by Eduardo Galeano
Half of the population of Brazil lives in poverty or in extreme poverty,
yet Lula's country is the world's second market for Montblanc fountain
pens, and the ninth largest buyer of Ferraris. Armani shops in Sao Paulo
sell more than in New York.
Allende's executioner, Pinochet,
paid homage to his victim every time he spoke of the "Chilean miracle."
Pinochet never confessed it, nor has it been mentioned by the democratic
rulers who came after him, when the "miracle" became the "model"--but
what would happen to Chile if its copper were not Chilean? The copper
industry--the central roof beam of the Chilean economy--was nationalized
by Allende, never to be privatized again.
Our Indians were born in
the American continent, not in India. Turkeys and corn are also American,
despite the name the English language has given this bird, and the fact
that corn is called "Turkish grain" [granoturco] in Italian.
The World Bank praises the
privatization of public health in Zambia: "It is a model for the
rest of Africa. There are no more waiting lines at hospitals."
The Zambian Post daily completes the idea: "There are no more waiting
lines at hospitals because now people die at home."
Four years ago, journalist
Richard Swift arrived in the fields of western Ghana, were cheap cocoa
is harvested to be shipped to Switzerland. The journalist carried some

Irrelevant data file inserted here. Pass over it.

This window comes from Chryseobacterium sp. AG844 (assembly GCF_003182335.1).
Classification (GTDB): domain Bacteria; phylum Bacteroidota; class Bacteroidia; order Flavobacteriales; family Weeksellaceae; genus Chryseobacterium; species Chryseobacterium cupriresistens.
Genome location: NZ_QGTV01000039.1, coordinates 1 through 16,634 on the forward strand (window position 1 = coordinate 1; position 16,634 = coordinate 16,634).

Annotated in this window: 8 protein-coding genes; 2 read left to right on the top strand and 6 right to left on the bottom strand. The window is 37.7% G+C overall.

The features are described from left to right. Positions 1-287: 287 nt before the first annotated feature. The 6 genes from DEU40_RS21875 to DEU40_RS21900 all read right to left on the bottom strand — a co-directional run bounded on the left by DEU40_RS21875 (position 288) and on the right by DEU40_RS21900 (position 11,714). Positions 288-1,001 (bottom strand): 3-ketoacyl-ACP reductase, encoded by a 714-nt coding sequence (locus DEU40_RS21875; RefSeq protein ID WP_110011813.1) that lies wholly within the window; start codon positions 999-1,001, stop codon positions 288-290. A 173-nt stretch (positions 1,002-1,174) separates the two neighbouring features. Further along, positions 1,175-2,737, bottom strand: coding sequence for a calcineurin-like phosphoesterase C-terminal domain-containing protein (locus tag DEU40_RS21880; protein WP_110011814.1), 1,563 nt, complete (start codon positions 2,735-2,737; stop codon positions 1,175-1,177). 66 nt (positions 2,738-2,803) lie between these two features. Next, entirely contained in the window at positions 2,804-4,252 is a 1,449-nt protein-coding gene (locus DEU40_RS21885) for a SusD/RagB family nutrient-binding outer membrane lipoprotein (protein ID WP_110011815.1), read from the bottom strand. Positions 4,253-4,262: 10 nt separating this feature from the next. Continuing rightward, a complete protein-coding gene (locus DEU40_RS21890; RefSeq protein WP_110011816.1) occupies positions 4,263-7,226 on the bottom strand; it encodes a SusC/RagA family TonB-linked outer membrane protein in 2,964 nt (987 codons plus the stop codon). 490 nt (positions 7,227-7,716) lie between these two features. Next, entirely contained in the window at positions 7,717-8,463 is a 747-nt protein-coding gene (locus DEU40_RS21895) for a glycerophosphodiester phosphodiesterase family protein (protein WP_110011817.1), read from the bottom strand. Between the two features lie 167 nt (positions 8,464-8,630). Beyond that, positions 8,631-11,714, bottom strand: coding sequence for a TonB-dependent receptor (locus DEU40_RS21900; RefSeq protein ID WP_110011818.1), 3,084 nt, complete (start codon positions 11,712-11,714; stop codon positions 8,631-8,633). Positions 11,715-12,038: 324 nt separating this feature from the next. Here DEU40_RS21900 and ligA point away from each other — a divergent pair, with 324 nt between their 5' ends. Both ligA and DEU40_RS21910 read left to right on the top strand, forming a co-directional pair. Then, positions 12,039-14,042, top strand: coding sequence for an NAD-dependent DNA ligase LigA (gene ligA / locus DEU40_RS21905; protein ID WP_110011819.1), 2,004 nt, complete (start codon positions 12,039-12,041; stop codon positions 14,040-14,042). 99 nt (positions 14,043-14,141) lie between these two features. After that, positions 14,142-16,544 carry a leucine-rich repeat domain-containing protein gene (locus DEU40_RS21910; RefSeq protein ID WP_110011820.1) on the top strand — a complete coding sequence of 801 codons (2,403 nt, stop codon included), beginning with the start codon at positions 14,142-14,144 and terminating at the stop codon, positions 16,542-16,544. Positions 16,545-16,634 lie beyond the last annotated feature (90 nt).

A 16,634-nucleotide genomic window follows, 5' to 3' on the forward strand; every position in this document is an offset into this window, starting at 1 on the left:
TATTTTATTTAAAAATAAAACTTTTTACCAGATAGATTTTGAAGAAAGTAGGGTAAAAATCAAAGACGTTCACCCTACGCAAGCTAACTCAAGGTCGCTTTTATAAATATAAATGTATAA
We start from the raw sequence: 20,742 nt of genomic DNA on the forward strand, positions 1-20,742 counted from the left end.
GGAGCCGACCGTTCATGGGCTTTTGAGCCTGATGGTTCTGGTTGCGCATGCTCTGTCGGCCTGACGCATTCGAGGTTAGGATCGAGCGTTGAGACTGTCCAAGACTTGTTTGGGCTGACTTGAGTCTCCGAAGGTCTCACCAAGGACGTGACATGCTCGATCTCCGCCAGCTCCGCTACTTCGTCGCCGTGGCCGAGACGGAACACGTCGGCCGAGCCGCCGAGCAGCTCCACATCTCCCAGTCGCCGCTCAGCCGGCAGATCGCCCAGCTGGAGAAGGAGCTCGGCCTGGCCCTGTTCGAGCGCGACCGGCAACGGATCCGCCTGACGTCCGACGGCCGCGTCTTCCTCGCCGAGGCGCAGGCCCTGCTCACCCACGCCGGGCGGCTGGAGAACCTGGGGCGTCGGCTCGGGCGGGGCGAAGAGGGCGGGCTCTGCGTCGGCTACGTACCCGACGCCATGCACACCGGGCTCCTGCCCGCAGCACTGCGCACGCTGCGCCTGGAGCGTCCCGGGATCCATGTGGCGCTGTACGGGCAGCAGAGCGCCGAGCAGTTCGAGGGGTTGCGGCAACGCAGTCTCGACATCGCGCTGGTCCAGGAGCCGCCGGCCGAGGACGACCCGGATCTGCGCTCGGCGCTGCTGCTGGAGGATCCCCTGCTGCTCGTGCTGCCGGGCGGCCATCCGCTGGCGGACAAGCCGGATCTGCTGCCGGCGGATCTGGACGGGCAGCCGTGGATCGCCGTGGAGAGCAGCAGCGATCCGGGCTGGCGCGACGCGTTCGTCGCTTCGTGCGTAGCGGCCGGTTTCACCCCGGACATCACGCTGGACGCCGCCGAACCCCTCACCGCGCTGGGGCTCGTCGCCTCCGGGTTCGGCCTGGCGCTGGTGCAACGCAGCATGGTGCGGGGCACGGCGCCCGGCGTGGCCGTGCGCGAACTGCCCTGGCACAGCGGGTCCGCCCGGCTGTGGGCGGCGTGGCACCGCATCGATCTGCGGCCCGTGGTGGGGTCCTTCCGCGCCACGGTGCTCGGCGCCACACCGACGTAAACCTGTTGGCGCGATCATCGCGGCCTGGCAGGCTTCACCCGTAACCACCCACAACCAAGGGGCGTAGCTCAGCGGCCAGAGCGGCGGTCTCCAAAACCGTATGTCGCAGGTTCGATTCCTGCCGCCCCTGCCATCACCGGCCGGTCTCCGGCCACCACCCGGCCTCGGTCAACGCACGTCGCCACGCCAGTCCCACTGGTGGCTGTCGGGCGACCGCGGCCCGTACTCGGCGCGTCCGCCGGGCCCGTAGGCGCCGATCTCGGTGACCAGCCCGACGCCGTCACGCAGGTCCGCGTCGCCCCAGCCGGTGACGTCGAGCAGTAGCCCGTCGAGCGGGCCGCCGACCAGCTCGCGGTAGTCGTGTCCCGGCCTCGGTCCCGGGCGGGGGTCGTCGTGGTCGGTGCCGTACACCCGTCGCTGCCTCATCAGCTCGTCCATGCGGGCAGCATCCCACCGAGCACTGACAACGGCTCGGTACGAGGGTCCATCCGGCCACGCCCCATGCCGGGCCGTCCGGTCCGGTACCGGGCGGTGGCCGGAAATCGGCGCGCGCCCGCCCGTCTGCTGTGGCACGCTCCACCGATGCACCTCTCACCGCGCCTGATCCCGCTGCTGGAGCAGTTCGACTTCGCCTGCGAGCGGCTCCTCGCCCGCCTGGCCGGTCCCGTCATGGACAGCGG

chocolate bars in his backpack. The native harvesters had never tasted
chocolate before. They loved it.
Rich countries, which subsidize
their agriculture at the tune of millions of dollars per day, forbid
agricultural subsidies in the poor countries. A record harvest by the
Mississippi river floods the world cotton markets and causes prices
to collapse. A similar harvest near the Niger river pays so little the
corn is not even worth picking.
The cows of the North earn
twice as much as the peasants of the South. The subsidies received by
each cow in Europe and the United States double the average salary earned
by peasants in the poor countries for a whole year of work.
Producers from the South
go to the world markets in disunity, while sellers from the North impose
monopoly prices. Since the World Coffee Organization disappeared, ending
production quotas, the price of coffee has hit rock bottom, and lately
it's been worse than ever: in Central America, those who sow coffee
reap hunger. But the price one pays for drinking it hasn't dropped at
Charlemagne, founder of the
first great European library, was illiterate.
Joshua Slocum, the first
man to sail solo around the globe, did not know how to swim.
The world contains as many
hungry people as obese. The hungry eat garbage from garbage cans; the
obese eat garbage from McDonald's.
Progress causes bloating.
Rarotonga is the most prosperous of the Cook islands, in the South Pacific.
It has amazing economic growth rates. But even more amazing is the growth
of obesity among its youth. Forty years ago, eleven out of 100 of them
were fat. Now all of them are fat.
Ever since China opened up